Also, young Indonesian fisherman, some of them children, have been punished well beyond what is proportionate and reasonable for helping asylum seekers come to Australia. It is very sad that these young people have been forced to languish in Australian jails because of the harshness of our laws.

It is also true that our governments’ treatment of asylum seekers over the last two and a half decades makes it difficult for me to talk to you about the need to act humanely at all times. Our record is one that future Australian generations will be ashamed of. They will fail to understand how we, as a people, allowed our governments to act as cruelly as they have. And as they continue to act.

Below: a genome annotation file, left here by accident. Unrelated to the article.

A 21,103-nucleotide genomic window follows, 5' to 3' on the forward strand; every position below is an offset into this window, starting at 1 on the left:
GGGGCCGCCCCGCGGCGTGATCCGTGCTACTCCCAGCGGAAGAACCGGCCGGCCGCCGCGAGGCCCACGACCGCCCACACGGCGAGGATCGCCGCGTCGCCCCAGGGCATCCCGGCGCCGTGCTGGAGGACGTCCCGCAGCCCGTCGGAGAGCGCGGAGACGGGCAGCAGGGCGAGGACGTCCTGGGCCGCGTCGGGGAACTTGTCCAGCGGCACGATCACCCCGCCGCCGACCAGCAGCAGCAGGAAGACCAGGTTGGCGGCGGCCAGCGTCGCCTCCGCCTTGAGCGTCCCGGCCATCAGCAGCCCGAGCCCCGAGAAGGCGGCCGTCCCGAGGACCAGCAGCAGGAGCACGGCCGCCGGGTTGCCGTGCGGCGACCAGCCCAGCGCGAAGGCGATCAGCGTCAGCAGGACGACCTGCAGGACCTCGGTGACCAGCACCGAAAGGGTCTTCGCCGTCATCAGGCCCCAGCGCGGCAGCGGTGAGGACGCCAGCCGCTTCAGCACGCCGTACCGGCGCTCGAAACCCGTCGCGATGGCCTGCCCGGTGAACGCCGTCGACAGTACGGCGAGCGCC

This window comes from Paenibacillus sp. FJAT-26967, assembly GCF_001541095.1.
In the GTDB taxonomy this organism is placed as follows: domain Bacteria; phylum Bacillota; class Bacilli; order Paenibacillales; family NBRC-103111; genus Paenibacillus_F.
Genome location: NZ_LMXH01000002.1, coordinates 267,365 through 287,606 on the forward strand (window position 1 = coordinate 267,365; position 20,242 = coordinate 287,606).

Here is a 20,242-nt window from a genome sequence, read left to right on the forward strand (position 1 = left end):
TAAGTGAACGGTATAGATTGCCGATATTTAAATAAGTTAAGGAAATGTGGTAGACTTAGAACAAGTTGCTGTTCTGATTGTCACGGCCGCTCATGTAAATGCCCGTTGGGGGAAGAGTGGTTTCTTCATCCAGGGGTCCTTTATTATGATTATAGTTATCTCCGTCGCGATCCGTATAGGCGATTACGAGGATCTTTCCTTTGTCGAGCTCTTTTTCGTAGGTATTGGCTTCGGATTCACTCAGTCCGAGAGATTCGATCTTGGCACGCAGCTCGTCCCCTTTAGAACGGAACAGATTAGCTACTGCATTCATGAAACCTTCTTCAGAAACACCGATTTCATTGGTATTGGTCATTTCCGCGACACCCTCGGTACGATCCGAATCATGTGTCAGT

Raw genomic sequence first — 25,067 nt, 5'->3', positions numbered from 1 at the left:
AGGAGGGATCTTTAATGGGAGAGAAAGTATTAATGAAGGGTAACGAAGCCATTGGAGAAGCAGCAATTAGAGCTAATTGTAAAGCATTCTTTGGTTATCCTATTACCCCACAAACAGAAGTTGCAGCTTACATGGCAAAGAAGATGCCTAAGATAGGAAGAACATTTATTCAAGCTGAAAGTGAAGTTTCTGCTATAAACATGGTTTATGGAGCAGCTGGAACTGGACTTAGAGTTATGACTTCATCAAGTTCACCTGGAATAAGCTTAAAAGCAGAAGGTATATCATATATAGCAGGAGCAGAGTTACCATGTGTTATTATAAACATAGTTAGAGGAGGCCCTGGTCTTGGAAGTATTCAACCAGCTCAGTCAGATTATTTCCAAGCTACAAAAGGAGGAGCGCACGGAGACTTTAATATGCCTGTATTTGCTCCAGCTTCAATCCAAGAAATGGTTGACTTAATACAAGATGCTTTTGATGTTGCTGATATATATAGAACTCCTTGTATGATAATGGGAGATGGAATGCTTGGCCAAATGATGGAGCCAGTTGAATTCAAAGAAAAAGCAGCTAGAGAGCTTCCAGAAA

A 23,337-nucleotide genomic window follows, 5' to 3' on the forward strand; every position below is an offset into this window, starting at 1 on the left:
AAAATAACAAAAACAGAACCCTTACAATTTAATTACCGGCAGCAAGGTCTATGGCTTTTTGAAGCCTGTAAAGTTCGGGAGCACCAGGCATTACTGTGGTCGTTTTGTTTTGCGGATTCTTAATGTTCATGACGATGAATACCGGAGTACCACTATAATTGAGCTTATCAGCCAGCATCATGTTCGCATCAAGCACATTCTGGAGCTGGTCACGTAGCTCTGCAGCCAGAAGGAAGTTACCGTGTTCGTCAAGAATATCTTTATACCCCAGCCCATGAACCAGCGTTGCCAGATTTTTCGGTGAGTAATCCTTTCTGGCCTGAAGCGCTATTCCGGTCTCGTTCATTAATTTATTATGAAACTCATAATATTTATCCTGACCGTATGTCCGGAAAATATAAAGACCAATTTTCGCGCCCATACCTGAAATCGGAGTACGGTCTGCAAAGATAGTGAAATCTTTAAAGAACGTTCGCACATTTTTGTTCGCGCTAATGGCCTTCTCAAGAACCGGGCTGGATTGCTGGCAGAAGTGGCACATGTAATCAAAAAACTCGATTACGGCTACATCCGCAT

Despite all that, I do appeal to you to abandon the current planned executions and to reimpose the moratorium on executions that applied in your country for several years until very recent times.

I do speak to you of two Australians, Myuran Sukumaran and Andrew Chan. I ask you to spare their lives. Many other Australians have spoken to you about how these two young men have rehabilitated themselves with the help of your excellent prison officials in Bali.

In my position, as patron of Australians Against Capital Punishment, I have come to know the parents, Chris and Lee Rush, of Scott Rush, another member of the Bali Nine, who was sentenced to death but who is now serving a life sentence on Bali.